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Editor’s Choice February 2017

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Sorry this column comes so late. I spent last week getting over a serious medical condition. Between that and managing the Marduk piece, I don’t have any great insights or big questions to share this month.

But I do have one too-obvious point to hammer home: there is too much good music. There simply is. It took me six months to accumulate a page’s worth of great bands that I didn’t have the time to write about in 2016. In 2017 I’ve hit that point in two. I could write a whole separate edition of this column tomorrow with ten different bands and they’d still be ten knockout blows. Those who say metal hit its peak in the 80s simply are not paying enough attention. Every facet of the underground is firing on all cylinders. This is a golden age, even if it seems also like the end times. Enjoy it while you can, brothers and sisters.

The absolute best thing about waiting around to interview Marduk last month was catching a full set by Seattle’s A Flourishing Scourge. At their most abrasive, the band recalls mid-90’s Immortal and Dissection, but often they’ll lapse into intricate pastoral passages. They aren’t the only King County progressive extreme act, but they and their kissing cousins in Rhine both excel at the kind of early 2000’s day-glo poster fetishism that so often intersects with the best metal has to offer. Those who dug on Behind the Sun from last week also owe this group a listen – and aren’t they overdue for new material?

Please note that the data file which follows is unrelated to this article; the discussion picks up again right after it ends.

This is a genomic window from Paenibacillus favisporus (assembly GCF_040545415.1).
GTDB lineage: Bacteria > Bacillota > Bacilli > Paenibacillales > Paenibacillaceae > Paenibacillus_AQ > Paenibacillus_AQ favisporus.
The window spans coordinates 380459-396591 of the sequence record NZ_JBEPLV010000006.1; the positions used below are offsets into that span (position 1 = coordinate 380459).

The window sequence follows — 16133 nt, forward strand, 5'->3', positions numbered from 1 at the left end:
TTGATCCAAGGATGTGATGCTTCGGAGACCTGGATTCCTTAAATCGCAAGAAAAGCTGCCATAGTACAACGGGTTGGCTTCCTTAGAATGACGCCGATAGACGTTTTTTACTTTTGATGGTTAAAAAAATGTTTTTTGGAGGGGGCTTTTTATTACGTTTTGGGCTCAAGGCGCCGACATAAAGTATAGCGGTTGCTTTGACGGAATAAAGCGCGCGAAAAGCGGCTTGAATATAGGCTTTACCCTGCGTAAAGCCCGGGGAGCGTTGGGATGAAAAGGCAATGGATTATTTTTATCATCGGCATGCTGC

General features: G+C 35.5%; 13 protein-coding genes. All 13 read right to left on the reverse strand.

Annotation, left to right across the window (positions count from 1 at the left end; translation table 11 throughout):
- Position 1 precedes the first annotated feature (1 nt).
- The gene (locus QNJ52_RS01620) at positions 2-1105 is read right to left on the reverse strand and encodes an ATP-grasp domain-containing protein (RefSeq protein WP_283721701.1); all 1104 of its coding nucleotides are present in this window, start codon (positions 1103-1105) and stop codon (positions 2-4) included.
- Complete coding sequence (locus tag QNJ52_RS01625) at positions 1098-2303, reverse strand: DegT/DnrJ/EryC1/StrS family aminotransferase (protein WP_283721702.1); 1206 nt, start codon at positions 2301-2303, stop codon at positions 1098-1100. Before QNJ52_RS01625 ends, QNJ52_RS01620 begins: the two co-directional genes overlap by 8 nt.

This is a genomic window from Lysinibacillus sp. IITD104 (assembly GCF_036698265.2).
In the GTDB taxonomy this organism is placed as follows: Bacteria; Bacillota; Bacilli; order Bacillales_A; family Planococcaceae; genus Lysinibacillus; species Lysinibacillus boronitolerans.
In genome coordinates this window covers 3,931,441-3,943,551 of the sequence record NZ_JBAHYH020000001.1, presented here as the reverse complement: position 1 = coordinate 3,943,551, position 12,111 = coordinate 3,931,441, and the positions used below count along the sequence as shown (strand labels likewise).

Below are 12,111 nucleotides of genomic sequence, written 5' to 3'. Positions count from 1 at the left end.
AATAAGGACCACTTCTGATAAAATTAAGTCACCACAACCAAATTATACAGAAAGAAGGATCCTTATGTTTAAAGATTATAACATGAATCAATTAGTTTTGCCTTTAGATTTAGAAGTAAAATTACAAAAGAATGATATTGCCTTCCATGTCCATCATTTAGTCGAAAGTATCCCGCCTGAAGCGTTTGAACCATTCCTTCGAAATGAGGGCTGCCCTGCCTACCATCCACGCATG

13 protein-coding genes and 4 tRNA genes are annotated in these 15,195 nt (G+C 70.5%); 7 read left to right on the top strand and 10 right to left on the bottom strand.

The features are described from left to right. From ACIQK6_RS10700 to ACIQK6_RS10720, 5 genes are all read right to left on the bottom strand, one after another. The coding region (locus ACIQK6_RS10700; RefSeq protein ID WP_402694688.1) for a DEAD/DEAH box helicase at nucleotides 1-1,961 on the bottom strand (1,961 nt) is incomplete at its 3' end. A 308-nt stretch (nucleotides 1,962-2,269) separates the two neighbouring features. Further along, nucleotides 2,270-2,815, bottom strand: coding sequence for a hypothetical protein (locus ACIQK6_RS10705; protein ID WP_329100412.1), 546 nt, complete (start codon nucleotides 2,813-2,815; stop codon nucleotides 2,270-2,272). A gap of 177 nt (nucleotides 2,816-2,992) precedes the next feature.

Martin Persner was Omega, one of the Nameless Ghouls in Ghost. No more. He’s been unceremoniously ejected following the Swedish occult rock’s triumphant run of shows supporting Meliora. Not that it comes as a surprise: Ghost is all but designed to have every piece of the outfit besides Tobias Forge (and maybe including Tobias Forge) function as a replaceable part.

Persner’s wasted no time in snowballing his accomplishments in Ghost into a revived version of Magna Carta Cartel, the occult rock project which he headed before Opus Eponymous made him an anonymous superstar. “Sway”, the first taste of a revived Magna Carta Cartel sounds a whole bunch like recent Ghost. It’s no “Square Hammer”, but then again what is? Still, the licks, the mood, the saccharine melodies, they’re all still there. Magna Carta Cartel will serve as a litmus test: can the Ghost sound stand on its own two feet without a sublime aesthetic and a preternaturally charismatic (if limited) vocalist? Early indications say yes.